Do you have a donor-advised fund? Do you know why you might want one? Do you know what one is? If you are a charitably inclined taxpayer, you should become familiar with these funds as one may be right for you.
A donor advised fund, also called a philanthropic fund, is a charitable vehicle to which you donate, typically appreciated stock, and from which you make recommendations for donations to eligible charitable organizations. These funds have been in existence since the 1930s and have been increasing in popularity since the 1990s, but with the much larger standard deductions that came with the new tax law, they have become even more attractive to taxpayers whose reasons for donating to charity are not necessarily tax-motivated, but who wouldn’t mind a tax deduction when they do so.
With the higher standard deduction and the deduction for taxes limited to only $10,000, many taxpayers find that they no longer receive a tax deduction for their annual charitable contributions. The first recommendation is to bunch your contributions, giving your 2019 contributions during the year as you normally would and prepaying your 2020 contributions in December of 2019. This would likely get your total deductions (usually taxes, mortgage and investment interest, and contributions) above the standard deduction amount, giving you at least some tax benefit from your 2020 contributions. Once you have exceeded the standard deduction, every dollar contributed gives you a tax benefit. So, if you were to prepay more than just your 2020 contributions, every dollar is deductible. If you aren’t willing to actually give the donee organizations multiple years of donations at one time, you can establish a donor-advised fund. You contribute multiple years’ worth of donations in one year, maximizing your tax deduction. Then you make your annual contributions by making recommendations from your donor-advised fund, meanwhile taking the standard deduction on your tax return.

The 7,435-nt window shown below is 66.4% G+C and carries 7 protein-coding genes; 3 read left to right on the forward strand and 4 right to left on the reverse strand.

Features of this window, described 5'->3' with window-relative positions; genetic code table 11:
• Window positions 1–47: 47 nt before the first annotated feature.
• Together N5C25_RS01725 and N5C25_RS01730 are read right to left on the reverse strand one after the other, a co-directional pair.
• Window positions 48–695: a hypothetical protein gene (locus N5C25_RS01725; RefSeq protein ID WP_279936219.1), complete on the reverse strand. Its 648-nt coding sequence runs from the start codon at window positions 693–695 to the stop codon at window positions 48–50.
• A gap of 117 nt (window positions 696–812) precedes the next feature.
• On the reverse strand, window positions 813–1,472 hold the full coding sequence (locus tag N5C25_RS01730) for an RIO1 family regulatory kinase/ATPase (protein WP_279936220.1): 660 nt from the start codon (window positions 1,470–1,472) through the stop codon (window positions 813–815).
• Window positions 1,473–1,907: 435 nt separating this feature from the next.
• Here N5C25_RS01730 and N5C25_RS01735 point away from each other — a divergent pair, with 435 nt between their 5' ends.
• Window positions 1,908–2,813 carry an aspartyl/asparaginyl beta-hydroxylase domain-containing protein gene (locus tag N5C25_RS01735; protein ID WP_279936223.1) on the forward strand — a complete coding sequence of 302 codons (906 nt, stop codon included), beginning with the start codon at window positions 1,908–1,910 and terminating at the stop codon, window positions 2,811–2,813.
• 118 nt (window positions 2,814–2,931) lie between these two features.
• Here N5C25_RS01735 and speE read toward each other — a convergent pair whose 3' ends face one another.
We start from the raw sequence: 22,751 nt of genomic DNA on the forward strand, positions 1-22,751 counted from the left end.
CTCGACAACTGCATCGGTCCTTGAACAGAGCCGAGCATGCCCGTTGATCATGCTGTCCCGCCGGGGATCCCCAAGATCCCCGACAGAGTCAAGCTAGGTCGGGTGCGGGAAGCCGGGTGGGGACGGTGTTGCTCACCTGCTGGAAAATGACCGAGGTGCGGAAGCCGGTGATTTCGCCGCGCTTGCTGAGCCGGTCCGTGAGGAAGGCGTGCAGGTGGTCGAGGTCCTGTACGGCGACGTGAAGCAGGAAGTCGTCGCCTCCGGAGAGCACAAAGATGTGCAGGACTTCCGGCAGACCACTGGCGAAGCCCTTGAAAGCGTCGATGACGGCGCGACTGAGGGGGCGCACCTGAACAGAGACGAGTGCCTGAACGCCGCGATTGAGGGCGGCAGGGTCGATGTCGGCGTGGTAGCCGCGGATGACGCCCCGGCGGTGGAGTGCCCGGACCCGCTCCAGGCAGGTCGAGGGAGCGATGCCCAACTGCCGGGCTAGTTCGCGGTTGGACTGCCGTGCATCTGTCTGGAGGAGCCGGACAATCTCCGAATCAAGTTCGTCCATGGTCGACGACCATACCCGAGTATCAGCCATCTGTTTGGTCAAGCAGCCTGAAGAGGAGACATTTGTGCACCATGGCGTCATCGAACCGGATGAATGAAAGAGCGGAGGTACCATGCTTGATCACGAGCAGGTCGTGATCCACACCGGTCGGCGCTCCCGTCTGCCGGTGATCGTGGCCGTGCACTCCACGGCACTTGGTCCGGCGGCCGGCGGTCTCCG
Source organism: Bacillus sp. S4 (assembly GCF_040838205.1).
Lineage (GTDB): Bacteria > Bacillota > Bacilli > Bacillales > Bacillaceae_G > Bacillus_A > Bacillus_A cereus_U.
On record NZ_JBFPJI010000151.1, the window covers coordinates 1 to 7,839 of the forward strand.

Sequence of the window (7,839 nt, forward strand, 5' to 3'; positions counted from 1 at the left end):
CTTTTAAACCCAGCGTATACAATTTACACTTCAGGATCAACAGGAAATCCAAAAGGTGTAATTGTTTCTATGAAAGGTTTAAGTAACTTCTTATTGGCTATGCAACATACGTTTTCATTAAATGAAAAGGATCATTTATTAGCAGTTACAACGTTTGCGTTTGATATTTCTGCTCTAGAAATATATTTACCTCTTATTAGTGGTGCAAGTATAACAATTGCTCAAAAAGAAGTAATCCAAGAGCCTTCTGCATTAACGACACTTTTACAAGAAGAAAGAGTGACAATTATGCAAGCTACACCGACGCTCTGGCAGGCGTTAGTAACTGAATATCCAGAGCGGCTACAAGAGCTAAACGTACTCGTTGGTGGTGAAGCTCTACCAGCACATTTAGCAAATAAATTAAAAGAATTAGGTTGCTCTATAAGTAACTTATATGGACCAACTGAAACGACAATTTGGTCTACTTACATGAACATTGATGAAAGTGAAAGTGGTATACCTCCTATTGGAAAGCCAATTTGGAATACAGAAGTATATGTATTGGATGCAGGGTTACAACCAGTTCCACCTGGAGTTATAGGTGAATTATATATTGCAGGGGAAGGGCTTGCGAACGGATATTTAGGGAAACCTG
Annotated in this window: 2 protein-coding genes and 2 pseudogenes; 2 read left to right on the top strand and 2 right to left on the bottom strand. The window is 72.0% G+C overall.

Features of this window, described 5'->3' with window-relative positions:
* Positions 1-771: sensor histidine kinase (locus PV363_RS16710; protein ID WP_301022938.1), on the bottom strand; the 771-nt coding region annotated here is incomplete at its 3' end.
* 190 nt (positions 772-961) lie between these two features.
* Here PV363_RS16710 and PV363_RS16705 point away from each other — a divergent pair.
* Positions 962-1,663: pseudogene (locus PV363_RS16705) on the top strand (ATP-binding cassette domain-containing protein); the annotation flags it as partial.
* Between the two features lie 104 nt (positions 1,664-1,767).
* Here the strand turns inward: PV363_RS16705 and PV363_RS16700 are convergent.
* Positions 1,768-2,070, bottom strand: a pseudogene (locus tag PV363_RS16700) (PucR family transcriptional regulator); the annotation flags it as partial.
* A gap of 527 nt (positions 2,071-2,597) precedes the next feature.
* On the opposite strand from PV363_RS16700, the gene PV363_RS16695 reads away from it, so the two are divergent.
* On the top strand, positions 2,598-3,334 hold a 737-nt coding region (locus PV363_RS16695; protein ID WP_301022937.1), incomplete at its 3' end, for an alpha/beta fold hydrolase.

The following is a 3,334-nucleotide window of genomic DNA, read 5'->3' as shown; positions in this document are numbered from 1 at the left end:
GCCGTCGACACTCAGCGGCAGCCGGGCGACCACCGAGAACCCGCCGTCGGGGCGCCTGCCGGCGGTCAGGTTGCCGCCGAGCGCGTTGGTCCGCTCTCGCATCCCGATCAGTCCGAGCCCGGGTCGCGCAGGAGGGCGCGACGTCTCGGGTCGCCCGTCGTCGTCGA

If this sounds appealing, you will need to find a charitable organization that offers donor-advised funds. These have traditionally been offered by community foundations. Locally, the Savannah Community Foundation and the Jewish Community Foundation of the Savannah Jewish Federation are among the organizations offering these funds. More recently, major mutual fund families such as Fidelity and Vanguard offer the funds. A Google search should turn up more possibilities, both local and national. Fees for managing the fund, minimum charges, minimum recommendation amounts, the ease of making recommendations, all of these vary, so you should investigate multiple organizations to find the one that best fits your needs.
If the tax savings do not more than offset the fees charged for the fund, this is probably not the right suggestion for you. Sticking with bunching in alternate years, which incurs no fees, is likely a better choice. And remember whenever making a charitable contribution, that gifting appreciated stock saves you the capital gains tax. If you are 70 1/2 or older, the best choice is probably a qualified charitable distribution (QCD) You have whoever holds your IRA send a check from your IRA to one or more charitable organizations (limited to $100,000 total each year). This counts as part of your required minimum distribution and reduces the amount reported on your tax return, thus reducing your adjusted gross income.
The new tax law has given us new tax planning opportunities. If you want to be able to maximize the tax deductibility of your charitable donations, a donor-advised fund is worth considering. As with any tax planning idea, it as well as the QCD or even the donation of appreciated stock may not be right for you. It is always a good idea to discuss whatever tax planning idea you have with your tax advisor. We are always happy to help.